Let me explain what it is: a magic fountain, namely. This fountain, the largest in Barcelona, was built for the 1929 World Exhibition. You can find them on Placa D’Espanya, and several times a week the fountain is part of a free light and water show. Make sure you are on time, because it is always busy. Find the exact times and dates that the show will take place here.
Monastery of Montserrat
Well, this is outside of Barcelona but it’s really worth a day trip, I thought. If you like a mysterious monastery, hidden high in the mountains of Catalonia, then you will like this. It is a Benedictine abbey by the way, and a place of pilgrimage, which is located at an altitude of 720 meters, which gives it a fantastic view of the surroundings.
You can reach the monastery relatively easily by train and cable car. A ticket costs €7. Make sure you dress properly.
Visit the nice neighborhoods
Perhaps the most fun thing to do is simply stroll through the neighborhoods of Barcelona. My favorite neighborhoods are Born, Gotic, and Gracia. All nice in their own way. You can see more of my favorite neighborhoods in Barcelona here.
Try all the free tapas
Did someone say free food? Yes! There are still bars in Barcelona that serve free tapas with an alcoholic drink. And tell yourself, wouldn’t it be rude not to try that?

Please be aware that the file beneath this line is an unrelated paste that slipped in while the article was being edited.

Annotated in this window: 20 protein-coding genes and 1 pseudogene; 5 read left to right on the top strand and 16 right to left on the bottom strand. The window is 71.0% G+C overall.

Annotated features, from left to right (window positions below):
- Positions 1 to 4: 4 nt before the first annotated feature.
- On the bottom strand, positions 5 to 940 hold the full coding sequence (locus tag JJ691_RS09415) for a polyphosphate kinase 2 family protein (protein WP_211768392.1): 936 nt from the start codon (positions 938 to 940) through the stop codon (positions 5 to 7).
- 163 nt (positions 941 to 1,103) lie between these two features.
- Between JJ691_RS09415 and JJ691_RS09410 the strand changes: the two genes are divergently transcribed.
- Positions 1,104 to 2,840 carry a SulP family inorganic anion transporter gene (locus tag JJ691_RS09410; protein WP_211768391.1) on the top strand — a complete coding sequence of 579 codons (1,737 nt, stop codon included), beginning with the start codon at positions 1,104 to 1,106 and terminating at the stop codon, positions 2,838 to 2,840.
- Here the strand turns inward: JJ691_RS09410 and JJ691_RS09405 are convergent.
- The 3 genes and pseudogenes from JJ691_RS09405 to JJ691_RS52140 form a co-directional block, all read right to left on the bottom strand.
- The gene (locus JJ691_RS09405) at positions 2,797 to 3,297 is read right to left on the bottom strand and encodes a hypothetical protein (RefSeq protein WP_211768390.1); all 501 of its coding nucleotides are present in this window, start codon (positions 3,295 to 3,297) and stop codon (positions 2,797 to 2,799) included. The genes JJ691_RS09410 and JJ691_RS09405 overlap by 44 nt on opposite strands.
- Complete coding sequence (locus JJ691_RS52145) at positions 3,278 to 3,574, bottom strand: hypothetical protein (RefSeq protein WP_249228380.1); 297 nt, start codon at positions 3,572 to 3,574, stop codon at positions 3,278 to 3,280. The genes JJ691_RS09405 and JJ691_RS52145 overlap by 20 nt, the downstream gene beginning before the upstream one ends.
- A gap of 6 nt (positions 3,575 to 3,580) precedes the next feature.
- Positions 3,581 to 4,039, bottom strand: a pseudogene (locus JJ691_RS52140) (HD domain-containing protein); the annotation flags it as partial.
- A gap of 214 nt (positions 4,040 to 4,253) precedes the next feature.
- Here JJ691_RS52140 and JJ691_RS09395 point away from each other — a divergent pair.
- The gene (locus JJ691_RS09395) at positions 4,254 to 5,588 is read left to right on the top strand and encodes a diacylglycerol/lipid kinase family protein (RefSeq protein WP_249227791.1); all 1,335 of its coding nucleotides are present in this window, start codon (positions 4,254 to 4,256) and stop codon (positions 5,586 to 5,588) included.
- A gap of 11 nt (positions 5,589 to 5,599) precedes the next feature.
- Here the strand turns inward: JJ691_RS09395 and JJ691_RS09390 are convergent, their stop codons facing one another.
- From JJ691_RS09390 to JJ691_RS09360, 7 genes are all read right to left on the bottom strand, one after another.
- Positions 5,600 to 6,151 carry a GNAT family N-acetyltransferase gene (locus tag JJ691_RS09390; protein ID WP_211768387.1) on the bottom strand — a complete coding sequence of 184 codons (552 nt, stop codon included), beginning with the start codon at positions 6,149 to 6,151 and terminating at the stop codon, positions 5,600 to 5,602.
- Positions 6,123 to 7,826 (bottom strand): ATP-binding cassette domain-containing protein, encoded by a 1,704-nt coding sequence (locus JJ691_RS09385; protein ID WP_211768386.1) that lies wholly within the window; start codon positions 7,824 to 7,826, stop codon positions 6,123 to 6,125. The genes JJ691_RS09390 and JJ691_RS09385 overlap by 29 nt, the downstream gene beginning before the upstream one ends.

What’s the weather like in Barcelona?
Let us also consider the climate in Barcelona. Barcelona has a Mediterranean climate with warm summers and mild winters. That’s why it’s best to visit the city in spring or autumn, for example. If you want a city trip with mild weather, winter is also recommended, although you should not expect to be able to lie on the beach in your swimsuit. I personally find the summer months very hot in Barcelona, and not ideal for exploring a city.
The best hotels in Barcelona:
If you are still looking for a nice hotel in Barcelona, then I also have a handy article for that. In the article below you will find my tips for the 11 best budget hotels in Barcelona. All very hip, centrally located and for a nice price. Can’t miss so!
What are your best things to do in Barcelona?
General Travel Tips
- For accommodation, I always check Airbnb or Booking.com for the best prices.
- If your insurance at home doesn’t cover travel, you may want to look into SafetyWing for an affordable option.
- I always recommend checking Get Your Guide for the best tours in Europe.